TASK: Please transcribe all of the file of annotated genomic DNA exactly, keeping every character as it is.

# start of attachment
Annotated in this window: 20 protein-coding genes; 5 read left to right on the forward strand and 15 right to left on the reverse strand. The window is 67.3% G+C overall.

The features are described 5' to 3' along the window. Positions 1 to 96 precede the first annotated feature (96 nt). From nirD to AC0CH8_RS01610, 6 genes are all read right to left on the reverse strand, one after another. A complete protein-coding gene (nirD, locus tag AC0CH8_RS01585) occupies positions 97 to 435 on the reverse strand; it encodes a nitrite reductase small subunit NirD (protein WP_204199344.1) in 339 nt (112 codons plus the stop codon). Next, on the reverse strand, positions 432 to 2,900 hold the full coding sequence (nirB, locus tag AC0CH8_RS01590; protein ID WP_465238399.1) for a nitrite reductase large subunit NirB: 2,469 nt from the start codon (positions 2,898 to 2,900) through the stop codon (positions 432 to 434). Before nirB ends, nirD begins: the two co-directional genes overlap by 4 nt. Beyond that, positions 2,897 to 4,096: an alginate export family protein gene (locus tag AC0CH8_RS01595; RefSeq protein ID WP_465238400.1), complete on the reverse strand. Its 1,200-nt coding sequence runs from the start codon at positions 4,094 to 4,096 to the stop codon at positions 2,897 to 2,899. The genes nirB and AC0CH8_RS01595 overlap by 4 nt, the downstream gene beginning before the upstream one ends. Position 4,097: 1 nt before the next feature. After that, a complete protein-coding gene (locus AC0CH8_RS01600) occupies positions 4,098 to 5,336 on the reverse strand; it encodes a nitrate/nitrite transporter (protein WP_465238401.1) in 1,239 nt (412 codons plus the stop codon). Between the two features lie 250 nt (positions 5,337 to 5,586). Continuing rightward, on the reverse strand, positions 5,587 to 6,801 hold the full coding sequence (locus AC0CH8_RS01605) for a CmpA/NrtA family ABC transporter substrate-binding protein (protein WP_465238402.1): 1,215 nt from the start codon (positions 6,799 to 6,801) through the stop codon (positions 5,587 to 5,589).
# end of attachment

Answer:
Annotated in this window: 20 protein-coding genes; 5 read left to right on the forward strand and 15 right to left on the reverse strand. The window is 67.3% G+C overall.

The features are described 5' to 3' along the window. Positions 1 to 96 precede the first annotated feature (96 nt). From nirD to AC0CH8_RS01610, 6 genes are all read right to left on the reverse strand, one after another. A complete protein-coding gene (nirD, locus tag AC0CH8_RS01585) occupies positions 97 to 435 on the reverse strand; it encodes a nitrite reductase small subunit NirD (protein WP_204199344.1) in 339 nt (112 codons plus the stop codon). Next, on the reverse strand, positions 432 to 2,900 hold the full coding sequence (nirB, locus tag AC0CH8_RS01590; protein ID WP_465238399.1) for a nitrite reductase large subunit NirB: 2,469 nt from the start codon (positions 2,898 to 2,900) through the stop codon (positions 432 to 434). Before nirB ends, nirD begins: the two co-directional genes overlap by 4 nt. Beyond that, positions 2,897 to 4,096: an alginate export family protein gene (locus tag AC0CH8_RS01595; RefSeq protein ID WP_465238400.1), complete on the reverse strand. Its 1,200-nt coding sequence runs from the start codon at positions 4,094 to 4,096 to the stop codon at positions 2,897 to 2,899. The genes nirB and AC0CH8_RS01595 overlap by 4 nt, the downstream gene beginning before the upstream one ends. Position 4,097: 1 nt before the next feature. After that, a complete protein-coding gene (locus AC0CH8_RS01600) occupies positions 4,098 to 5,336 on the reverse strand; it encodes a nitrate/nitrite transporter (protein WP_465238401.1) in 1,239 nt (412 codons plus the stop codon). Between the two features lie 250 nt (positions 5,337 to 5,586). Continuing rightward, on the reverse strand, positions 5,587 to 6,801 hold the full coding sequence (locus AC0CH8_RS01605) for a CmpA/NrtA family ABC transporter substrate-binding protein (protein WP_465238402.1): 1,215 nt from the start codon (positions 6,799 to 6,801) through the stop codon (positions 5,587 to 5,589).